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Peak finding and measurement

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Peak finding and measurement

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20 Jul 2006 (Updated )

Function to locate and measure the positive peaks and valleys in noisy data sets.

[IdentifiedPeaks,AllPeaks]=idpeaks(DataMatrix,AmpT,SlopeT,sw,fw,maxerror,Positions,Names)
function [IdentifiedPeaks,AllPeaks]=idpeaks(DataMatrix,AmpT,SlopeT,sw,fw,maxerror,Positions,Names)
% Finds peaks in the signal "DataMatrix" (with x-values in column 1 and
% y-values in column 2), according to the peak detection parameters 
% AmpT, SlopeT, sw, fw (see the "findpeaks" function below), then 
% compares the found peak positions (maximum x-values) to a database
% of known peaks, in the form of an array of known peak 
% maximum positions (Positions) and matching cell array of names 
% (Names). If the position of a found peak in the signal is closer to 
% one of the known peaks by less than the specified maximun error 
% (maxerror), that peak is considered a match and its peak position, 
% name, error, and amplitude are entered into the output cell array
% "IdentifiedPeaks". The full list of detected peaks, indentified or 
% not, is returned in AllPeaks. 
% Use "cell2mat" to access numeric elements of IdentifiedPeaks,
% e.g. cell2mat(IdentifiedPeaks(2,1)) returns the position of the first 
% indentified peak, cell2mat(IdentifiedPeaks(2,2)) returns its name, etc.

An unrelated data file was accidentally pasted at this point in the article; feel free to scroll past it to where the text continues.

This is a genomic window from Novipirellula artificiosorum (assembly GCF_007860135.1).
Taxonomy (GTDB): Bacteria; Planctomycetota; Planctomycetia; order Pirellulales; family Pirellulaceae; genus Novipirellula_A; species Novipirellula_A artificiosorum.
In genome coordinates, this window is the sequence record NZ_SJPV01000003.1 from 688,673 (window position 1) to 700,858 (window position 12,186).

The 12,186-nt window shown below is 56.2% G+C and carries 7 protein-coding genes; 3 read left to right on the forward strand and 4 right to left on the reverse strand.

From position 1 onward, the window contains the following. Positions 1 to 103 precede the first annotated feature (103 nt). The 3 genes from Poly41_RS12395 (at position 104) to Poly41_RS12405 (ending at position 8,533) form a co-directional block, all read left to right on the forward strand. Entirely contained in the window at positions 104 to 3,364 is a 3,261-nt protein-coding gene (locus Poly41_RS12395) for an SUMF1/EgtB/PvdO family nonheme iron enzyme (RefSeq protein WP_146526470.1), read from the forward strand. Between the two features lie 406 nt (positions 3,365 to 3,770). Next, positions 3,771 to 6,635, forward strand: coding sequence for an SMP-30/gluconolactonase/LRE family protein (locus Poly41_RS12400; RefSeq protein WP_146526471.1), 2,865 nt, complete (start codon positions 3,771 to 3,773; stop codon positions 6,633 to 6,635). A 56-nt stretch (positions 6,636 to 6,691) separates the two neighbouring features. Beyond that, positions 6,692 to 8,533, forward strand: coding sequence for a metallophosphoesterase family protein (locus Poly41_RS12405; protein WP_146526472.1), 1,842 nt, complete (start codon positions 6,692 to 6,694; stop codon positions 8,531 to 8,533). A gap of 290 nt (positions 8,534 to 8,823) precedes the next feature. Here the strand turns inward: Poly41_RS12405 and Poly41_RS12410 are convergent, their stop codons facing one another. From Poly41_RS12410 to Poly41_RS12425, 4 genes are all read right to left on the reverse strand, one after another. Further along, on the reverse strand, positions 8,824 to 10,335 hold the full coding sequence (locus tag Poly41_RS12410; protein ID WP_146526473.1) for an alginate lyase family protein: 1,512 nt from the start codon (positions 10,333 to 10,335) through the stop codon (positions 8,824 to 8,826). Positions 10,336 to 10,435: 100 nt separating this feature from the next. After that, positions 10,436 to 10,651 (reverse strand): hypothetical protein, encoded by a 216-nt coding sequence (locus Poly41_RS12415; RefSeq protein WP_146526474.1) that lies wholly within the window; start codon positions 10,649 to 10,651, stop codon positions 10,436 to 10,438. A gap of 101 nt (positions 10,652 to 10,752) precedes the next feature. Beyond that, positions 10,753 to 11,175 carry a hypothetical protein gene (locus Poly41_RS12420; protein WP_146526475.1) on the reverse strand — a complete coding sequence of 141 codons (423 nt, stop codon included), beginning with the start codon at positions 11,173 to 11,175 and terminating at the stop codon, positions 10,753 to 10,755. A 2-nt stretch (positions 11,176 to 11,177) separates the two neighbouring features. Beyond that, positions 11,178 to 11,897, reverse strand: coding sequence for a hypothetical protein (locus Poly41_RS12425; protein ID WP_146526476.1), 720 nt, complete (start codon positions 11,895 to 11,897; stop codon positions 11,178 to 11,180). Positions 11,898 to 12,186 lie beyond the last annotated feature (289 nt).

% Version 1.1, June 23, 2011, by Tom O'Haver (toh@umd.edu)
%
% Example: 
% >> load spectrum
% >> load DataTableCu
% >> idpeaks(Cu,0.01,.001,5,5,.01,Positions,Names)
%
% This example loads the mat file "spectrum" which contains 
% a spectrum "Cu" (x=wavelength in nm, y=intensity), loads the database 
% "DataTable" (containing an array of known peak maximum positions 
% "Positions" and matching cell array of names "Names"), finds 
% all the peaks in spectrum that have oeak heights greated than 0.01
% a smoothwidth of 5, and fitwidth of 5, then lists any peak in Cu that
% matches a known peaks in Positions withn an error tolerance of 0.01 nm,
% and returns a table of identified peaks.
%
datasize=size(DataMatrix);
if datasize(1)<datasize(2),DataMatrix=DataMatrix';end
x=DataMatrix(:,1); % Split matrix argument 
y=DataMatrix(:,2);
%
% Find the peaks in the signal
AllPeaks=findpeaks(x,y,SlopeT,AmpT,sw,fw);
%
%  Column lables for Named Peaks table 
IdentifiedPeaks(1,1)={'Position'};
IdentifiedPeaks(1,2)={'Name'};
IdentifiedPeaks(1,3)={'Error'};
IdentifiedPeaks(1,4)={'Amplitude'};
p=2;
for n=1:length(AllPeaks(:,2)), % Look at each peak detected
   % m=index of the cloest match in Positions
   m=val2ind(Positions,AllPeaks(n,2));
   % PositionError=difference between detected peak and nearest peak in table